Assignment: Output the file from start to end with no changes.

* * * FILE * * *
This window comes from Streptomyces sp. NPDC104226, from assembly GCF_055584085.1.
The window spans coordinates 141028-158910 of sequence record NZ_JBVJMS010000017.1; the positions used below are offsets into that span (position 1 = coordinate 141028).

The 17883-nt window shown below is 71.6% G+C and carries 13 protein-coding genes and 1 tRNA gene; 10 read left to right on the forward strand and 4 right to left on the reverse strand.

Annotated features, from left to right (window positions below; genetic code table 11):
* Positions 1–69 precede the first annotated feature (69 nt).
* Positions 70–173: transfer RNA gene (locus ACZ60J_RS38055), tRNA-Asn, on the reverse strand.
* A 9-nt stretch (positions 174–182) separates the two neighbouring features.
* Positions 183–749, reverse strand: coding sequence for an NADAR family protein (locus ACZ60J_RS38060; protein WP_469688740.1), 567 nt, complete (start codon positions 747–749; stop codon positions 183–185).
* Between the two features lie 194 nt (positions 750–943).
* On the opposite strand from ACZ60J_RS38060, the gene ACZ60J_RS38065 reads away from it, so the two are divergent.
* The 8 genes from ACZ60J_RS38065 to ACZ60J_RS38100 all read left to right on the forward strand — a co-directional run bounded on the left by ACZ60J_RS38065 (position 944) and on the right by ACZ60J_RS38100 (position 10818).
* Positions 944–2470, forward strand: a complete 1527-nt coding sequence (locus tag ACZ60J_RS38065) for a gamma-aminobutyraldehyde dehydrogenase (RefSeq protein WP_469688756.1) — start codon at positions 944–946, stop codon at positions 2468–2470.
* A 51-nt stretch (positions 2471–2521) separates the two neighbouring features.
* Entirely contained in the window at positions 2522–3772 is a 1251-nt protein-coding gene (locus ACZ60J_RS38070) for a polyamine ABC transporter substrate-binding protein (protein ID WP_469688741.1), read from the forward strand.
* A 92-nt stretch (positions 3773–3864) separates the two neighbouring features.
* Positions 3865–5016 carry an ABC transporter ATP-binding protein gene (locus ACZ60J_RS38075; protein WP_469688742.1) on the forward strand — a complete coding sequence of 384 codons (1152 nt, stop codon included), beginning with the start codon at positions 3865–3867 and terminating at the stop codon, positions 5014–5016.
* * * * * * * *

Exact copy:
This window comes from Streptomyces sp. NPDC104226, from assembly GCF_055584085.1.
The window spans coordinates 141028-158910 of sequence record NZ_JBVJMS010000017.1; the positions used below are offsets into that span (position 1 = coordinate 141028).

The 17883-nt window shown below is 71.6% G+C and carries 13 protein-coding genes and 1 tRNA gene; 10 read left to right on the forward strand and 4 right to left on the reverse strand.

Annotated features, from left to right (window positions below; genetic code table 11):
* Positions 1–69 precede the first annotated feature (69 nt).
* Positions 70–173: transfer RNA gene (locus ACZ60J_RS38055), tRNA-Asn, on the reverse strand.
* A 9-nt stretch (positions 174–182) separates the two neighbouring features.
* Positions 183–749, reverse strand: coding sequence for an NADAR family protein (locus ACZ60J_RS38060; protein WP_469688740.1), 567 nt, complete (start codon positions 747–749; stop codon positions 183–185).
* Between the two features lie 194 nt (positions 750–943).
* On the opposite strand from ACZ60J_RS38060, the gene ACZ60J_RS38065 reads away from it, so the two are divergent.
* The 8 genes from ACZ60J_RS38065 to ACZ60J_RS38100 all read left to right on the forward strand — a co-directional run bounded on the left by ACZ60J_RS38065 (position 944) and on the right by ACZ60J_RS38100 (position 10818).
* Positions 944–2470, forward strand: a complete 1527-nt coding sequence (locus tag ACZ60J_RS38065) for a gamma-aminobutyraldehyde dehydrogenase (RefSeq protein WP_469688756.1) — start codon at positions 944–946, stop codon at positions 2468–2470.
* A 51-nt stretch (positions 2471–2521) separates the two neighbouring features.
* Entirely contained in the window at positions 2522–3772 is a 1251-nt protein-coding gene (locus ACZ60J_RS38070) for a polyamine ABC transporter substrate-binding protein (protein ID WP_469688741.1), read from the forward strand.
* A 92-nt stretch (positions 3773–3864) separates the two neighbouring features.
* Positions 3865–5016 carry an ABC transporter ATP-binding protein gene (locus ACZ60J_RS38075; protein WP_469688742.1) on the forward strand — a complete coding sequence of 384 codons (1152 nt, stop codon included), beginning with the start codon at positions 3865–3867 and terminating at the stop codon, positions 5014–5016.